The original Shantae for the Game Boy Color was remarkable for a number of reasons. For one, it was created almost entirely by a single man - Matt Bozon, and published by Wayforward. It looked great and played wonderfully, and created an engaging new mythos in which gamers could enjoy some tight platforming goodness. Some things never change.
Shantae: Risky%26rsquo;s revenge is a sequel that%26rsquo;s been 8 years in the making, and finally found its way to Nintendo%26rsquo;s handheld via DSiware. At 1200 points, it is unequivocally the most expensive item on DSiware. The shocking part? It would have been worth the money at twice the price.
The setting is simple. In the mystical world of %26ldquo;Sequin Land%26rdquo; (a distinctly Arabian-themed universe where everyone wears parachute pants), the thriving port city of Scuttle Town is protected by one woman: Shantae, the mystical half-genie. Everything%26rsquo;s going along just fine until Shantae%26rsquo;s old nemesis, the pirate villainess Risky Boots (not even close to the most ridiculous name you will hear in the game) shows up to steal a newly-recovered treasure from the town - an oil lamp. Shantae%26rsquo;s uncle warns our protagonist that if Risky Boots were to obtain all three magic seals, great darkness would befall Sequin Land. Shantae vows to beat her to the punch, and sets off to find the seals herself. It%26rsquo;s your standard MacGuffin-fuelled adventure game, and the vast majority of your time is spent gathering the magic seals.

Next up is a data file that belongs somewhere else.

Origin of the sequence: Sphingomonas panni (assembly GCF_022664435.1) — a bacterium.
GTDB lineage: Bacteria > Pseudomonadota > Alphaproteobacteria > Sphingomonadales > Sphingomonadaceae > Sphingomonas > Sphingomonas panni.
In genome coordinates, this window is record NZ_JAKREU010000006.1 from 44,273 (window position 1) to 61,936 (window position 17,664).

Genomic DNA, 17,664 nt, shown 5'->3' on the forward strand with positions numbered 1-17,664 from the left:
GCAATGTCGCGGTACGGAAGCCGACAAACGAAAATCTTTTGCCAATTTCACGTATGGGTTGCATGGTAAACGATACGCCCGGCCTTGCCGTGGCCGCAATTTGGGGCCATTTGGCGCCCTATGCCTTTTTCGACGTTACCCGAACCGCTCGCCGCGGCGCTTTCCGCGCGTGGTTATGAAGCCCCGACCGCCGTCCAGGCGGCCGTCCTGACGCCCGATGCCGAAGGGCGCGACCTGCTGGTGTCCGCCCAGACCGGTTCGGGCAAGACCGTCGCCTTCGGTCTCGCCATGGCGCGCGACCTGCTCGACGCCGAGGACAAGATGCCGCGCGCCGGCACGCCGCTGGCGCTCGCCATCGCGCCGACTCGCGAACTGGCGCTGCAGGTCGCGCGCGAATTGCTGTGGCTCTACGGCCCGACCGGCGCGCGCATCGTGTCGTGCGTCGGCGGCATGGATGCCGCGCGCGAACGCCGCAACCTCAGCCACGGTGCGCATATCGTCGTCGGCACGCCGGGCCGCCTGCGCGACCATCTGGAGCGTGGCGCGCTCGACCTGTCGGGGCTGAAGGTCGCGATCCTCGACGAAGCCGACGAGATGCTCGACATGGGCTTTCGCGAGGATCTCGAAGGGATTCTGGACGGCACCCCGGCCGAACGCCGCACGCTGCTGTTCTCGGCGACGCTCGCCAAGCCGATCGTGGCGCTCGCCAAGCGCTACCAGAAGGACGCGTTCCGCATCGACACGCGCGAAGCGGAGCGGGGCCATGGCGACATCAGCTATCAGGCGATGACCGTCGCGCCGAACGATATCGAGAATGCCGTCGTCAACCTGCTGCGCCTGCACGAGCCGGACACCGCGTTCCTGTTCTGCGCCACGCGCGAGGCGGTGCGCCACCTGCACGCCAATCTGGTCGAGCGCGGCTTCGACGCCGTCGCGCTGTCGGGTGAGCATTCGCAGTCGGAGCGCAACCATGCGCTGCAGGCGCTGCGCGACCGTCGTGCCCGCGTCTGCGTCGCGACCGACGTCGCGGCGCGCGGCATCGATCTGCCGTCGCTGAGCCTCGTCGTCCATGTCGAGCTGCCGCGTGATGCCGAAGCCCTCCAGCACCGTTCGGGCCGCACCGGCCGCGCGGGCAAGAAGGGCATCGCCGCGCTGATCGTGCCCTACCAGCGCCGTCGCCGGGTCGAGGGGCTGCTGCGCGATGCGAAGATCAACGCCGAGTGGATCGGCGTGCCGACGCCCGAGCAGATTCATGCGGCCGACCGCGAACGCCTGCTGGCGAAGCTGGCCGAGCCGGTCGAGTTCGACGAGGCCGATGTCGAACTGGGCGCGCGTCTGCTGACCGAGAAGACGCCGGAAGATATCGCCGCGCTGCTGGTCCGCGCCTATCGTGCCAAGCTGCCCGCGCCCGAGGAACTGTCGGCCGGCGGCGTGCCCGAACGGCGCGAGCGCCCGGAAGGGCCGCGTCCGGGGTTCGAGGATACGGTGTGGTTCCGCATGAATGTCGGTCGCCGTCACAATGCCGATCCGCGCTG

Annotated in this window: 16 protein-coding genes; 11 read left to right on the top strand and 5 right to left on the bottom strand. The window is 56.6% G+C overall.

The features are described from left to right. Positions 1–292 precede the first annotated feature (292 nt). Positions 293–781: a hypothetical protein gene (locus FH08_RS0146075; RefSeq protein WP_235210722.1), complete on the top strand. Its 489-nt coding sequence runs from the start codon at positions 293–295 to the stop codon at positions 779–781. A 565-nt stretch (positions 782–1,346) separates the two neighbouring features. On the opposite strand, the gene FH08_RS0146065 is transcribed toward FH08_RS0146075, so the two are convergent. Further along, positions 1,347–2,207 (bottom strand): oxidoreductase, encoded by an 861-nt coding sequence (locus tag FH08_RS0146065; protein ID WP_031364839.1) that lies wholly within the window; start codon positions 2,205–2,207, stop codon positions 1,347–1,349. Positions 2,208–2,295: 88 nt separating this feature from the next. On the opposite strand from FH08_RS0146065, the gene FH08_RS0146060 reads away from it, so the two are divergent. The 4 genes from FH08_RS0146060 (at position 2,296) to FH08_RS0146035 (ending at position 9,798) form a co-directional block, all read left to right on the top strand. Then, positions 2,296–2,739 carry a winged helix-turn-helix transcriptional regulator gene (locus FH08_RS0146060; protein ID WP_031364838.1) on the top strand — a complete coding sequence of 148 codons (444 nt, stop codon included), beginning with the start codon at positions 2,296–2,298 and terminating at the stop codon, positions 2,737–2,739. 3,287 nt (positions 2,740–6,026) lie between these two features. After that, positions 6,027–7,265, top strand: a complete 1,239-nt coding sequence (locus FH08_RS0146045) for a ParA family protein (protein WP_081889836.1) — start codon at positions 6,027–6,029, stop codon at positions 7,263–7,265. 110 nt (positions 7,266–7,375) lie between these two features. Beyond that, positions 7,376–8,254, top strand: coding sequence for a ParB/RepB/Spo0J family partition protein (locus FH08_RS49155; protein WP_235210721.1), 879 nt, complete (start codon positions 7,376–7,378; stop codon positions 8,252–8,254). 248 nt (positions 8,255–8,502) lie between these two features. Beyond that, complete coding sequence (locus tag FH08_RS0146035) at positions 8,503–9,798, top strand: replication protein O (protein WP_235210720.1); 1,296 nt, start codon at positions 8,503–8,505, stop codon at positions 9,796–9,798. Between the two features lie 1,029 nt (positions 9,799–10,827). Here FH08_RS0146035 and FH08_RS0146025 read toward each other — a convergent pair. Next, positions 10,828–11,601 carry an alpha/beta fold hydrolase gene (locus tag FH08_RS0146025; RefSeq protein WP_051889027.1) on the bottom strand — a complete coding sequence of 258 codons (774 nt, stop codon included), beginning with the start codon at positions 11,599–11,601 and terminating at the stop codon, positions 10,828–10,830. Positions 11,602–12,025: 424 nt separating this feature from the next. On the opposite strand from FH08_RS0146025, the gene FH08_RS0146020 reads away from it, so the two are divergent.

While it may seem like the formula would lead to a standard gameplay experience, Risky%26rsquo;s Revenge actually manages to throw some interesting curve balls your way. Not only is Shantae herself armed with a variety of magical spells (which can be bought and upgraded at the store in Scuttle Town), but being a half-genie, she has the ability to do a belly dance and transform into several different creatures, such as the elephant, which can smash through stone blocks like they were made of wicker. As you gather more forms, you can go back to previously visited areas and access new parts of them, lending the game a very Metroid feel, at times. The only niggle in this regard is that sometimes it%26rsquo;s uncertain where exactly you need to go, as the map is a very loose guideline. We spent a half hour looking for a specific person who we knew was in a specific area, but couldn%26rsquo;t find the right door. These instances aren%26rsquo;t common, though.
Even better than the great gameplay are the aesthetic qualities of the game. The animations are silky-smooth, and the soundtrack is of higher quality than some major console releases. If every DSiware title looked and sounded like this, we wouldn%26rsquo;t mind paying these kinds of prices.
Shantae: Risky%26rsquo;s Revenge is the perfect platformer. It%26rsquo;s proof that the 2D side-scrolling formula still holds up after all these years. The characters are fun and quirky, the story is weird and loose, and the game as a whole is a pleasure to play. If you were waiting for this year%26rsquo;s %26ldquo;must-have%26rdquo; app from DSiware, look no further.
Oct 12, 2010